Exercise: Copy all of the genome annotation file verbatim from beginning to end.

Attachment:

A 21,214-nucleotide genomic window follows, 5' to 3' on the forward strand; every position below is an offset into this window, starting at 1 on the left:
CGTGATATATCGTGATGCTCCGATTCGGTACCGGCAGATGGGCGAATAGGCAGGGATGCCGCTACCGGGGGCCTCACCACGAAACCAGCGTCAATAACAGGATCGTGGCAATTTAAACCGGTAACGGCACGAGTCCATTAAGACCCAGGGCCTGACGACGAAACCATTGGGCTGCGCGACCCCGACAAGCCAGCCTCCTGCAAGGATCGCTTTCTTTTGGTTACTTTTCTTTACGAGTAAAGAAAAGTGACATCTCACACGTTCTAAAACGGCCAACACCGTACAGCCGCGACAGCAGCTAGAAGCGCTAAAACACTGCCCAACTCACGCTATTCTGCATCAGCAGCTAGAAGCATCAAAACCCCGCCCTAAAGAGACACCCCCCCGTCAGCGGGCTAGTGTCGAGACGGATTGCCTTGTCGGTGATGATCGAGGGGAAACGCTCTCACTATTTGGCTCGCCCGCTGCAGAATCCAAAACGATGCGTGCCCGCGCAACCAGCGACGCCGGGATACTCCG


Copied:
A 21,214-nucleotide genomic window follows, 5' to 3' on the forward strand; every position below is an offset into this window, starting at 1 on the left:
CGTGATATATCGTGATGCTCCGATTCGGTACCGGCAGATGGGCGAATAGGCAGGGATGCCGCTACCGGGGGCCTCACCACGAAACCAGCGTCAATAACAGGATCGTGGCAATTTAAACCGGTAACGGCACGAGTCCATTAAGACCCAGGGCCTGACGACGAAACCATTGGGCTGCGCGACCCCGACAAGCCAGCCTCCTGCAAGGATCGCTTTCTTTTGGTTACTTTTCTTTACGAGTAAAGAAAAGTGACATCTCACACGTTCTAAAACGGCCAACACCGTACAGCCGCGACAGCAGCTAGAAGCGCTAAAACACTGCCCAACTCACGCTATTCTGCATCAGCAGCTAGAAGCATCAAAACCCCGCCCTAAAGAGACACCCCCCCGTCAGCGGGCTAGTGTCGAGACGGATTGCCTTGTCGGTGATGATCGAGGGGAAACGCTCTCACTATTTGGCTCGCCCGCTGCAGAATCCAAAACGATGCGTGCCCGCGCAACCAGCGACGCCGGGATACTCCG